If you want to be able to quickly adapt to supply chain risks, it helps to understand potential substitutions. This way, if an ingredient is out of stock, you can easily replace it, or find a new supplier.

1. What’s the purpose of the ingredient?

Before making a switch, consider what purpose the ingredient serves. What effect does it have on the final product?

Remember that any small change or substitution of ingredients can alter perceptions of taste, texture, weight – or mouthfeel if you prefer. 

Ingredients have different purposes in the food formulation. Some ingredients are functional, like flour, baking soda or preservatives. Other ingredients impact the flavor profile. Some are simply aesthetic ingredients like coloring or a garnish.

Finally, consider the chemical properties of the ingredient you’re considering replacing. Does it add moisture or reduce it? Does it thicken or sweeten? Does it increase the product’s shelf life?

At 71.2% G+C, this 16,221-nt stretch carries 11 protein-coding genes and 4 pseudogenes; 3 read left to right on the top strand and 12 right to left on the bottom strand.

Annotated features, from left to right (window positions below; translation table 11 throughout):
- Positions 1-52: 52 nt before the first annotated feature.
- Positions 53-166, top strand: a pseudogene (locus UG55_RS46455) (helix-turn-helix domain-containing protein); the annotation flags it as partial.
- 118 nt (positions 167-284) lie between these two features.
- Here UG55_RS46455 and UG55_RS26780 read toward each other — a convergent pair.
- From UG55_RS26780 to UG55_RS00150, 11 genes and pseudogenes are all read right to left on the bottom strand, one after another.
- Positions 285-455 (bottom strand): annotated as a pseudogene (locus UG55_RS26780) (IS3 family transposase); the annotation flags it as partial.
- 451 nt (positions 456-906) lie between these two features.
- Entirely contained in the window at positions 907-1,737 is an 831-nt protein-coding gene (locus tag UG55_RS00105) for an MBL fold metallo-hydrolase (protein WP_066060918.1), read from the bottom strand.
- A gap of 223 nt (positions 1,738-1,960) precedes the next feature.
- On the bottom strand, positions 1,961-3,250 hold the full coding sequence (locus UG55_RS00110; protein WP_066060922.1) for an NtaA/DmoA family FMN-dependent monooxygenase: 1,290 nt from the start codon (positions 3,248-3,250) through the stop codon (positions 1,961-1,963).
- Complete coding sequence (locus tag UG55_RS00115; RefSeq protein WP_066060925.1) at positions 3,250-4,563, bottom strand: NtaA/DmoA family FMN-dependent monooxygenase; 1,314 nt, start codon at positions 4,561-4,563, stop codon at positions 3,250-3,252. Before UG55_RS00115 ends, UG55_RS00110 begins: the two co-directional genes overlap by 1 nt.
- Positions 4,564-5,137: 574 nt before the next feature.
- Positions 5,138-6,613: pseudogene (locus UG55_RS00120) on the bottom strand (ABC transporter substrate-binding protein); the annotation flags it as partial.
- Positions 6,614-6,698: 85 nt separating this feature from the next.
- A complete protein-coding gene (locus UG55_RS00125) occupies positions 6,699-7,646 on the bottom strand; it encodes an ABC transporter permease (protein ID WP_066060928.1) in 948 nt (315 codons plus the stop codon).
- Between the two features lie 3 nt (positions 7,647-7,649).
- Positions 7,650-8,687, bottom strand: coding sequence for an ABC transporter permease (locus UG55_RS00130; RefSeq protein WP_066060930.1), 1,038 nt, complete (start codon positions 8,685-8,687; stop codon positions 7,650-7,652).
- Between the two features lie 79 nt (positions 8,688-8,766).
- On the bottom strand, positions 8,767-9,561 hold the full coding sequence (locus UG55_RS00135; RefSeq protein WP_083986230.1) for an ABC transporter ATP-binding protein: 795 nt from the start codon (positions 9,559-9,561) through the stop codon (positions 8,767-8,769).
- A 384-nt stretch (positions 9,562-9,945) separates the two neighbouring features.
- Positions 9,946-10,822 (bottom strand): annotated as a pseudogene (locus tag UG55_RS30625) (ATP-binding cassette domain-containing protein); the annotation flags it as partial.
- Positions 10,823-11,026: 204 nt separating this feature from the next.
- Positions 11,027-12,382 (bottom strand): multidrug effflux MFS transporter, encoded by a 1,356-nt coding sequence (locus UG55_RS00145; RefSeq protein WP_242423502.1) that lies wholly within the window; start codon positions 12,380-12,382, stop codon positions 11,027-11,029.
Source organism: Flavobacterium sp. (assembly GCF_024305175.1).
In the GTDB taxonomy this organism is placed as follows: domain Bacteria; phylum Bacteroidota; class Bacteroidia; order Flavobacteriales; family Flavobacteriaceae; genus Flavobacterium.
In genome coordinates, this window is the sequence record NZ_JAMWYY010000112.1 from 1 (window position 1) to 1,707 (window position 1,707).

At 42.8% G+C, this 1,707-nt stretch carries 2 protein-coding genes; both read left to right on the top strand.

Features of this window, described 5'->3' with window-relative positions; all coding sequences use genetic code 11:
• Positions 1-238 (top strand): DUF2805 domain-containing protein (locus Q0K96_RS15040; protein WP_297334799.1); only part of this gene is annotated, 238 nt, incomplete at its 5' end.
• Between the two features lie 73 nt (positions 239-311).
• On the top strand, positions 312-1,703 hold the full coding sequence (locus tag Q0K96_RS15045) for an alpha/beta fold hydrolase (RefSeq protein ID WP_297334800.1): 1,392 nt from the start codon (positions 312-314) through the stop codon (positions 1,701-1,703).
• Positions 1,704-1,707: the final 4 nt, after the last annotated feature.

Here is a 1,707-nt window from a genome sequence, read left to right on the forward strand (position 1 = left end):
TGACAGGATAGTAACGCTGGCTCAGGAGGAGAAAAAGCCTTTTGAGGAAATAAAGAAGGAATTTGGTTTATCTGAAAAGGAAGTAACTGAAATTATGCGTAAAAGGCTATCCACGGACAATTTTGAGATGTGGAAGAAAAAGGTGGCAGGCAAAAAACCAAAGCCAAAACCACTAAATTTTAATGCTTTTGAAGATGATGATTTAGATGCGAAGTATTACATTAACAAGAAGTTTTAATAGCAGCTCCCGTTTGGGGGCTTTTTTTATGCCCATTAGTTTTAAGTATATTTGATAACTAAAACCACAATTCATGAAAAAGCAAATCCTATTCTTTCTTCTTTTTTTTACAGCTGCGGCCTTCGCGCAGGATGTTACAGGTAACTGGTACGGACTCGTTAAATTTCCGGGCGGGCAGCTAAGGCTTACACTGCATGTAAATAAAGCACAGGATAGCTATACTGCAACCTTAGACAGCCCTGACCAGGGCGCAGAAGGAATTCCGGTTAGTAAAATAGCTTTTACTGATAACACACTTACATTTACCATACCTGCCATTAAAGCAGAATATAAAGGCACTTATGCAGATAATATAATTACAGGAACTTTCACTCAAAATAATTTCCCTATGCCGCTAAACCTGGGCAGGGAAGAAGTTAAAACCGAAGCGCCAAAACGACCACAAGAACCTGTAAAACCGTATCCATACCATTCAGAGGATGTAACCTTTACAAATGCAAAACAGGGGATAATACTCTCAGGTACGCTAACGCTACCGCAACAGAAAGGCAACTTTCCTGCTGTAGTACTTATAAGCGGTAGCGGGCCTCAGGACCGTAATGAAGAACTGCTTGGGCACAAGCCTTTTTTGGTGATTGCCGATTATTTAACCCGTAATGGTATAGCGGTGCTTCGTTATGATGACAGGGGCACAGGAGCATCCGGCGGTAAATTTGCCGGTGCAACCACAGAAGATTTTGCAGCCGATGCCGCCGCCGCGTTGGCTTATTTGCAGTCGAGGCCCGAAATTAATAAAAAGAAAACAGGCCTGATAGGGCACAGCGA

Here’s a real-world example: sunflower oil and its derivatives have been challenging to find in recent months. Instead of scrambling to find an increasingly rare and expensive product, it could be the perfect time to substitute. There are other vegetable oils that are common cooking substitutions for sunflower oil, so you may find one of those alternatives works well for your recipe. We’ll cover more ideas about testing multiple options below.

2. Consider the nutritional panel 

There are some tradeoffs involved in substituting ingredients. Any food ingredient substitutions must be made carefully.  

Just consider the cost of re-printing nutrition labels for your food. There are subtle differences in chemistry between two different ingredient alternatives. 

Some changes might seem small, but they might require creating updated packaging and nutrition labels. Trying a few different ingredient substitutions in recipes might require swapping nutrition labels more than once. That can be costly to test and retest. Depending on how important the ingredient is, you might even need to alter the portion sizes and daily values.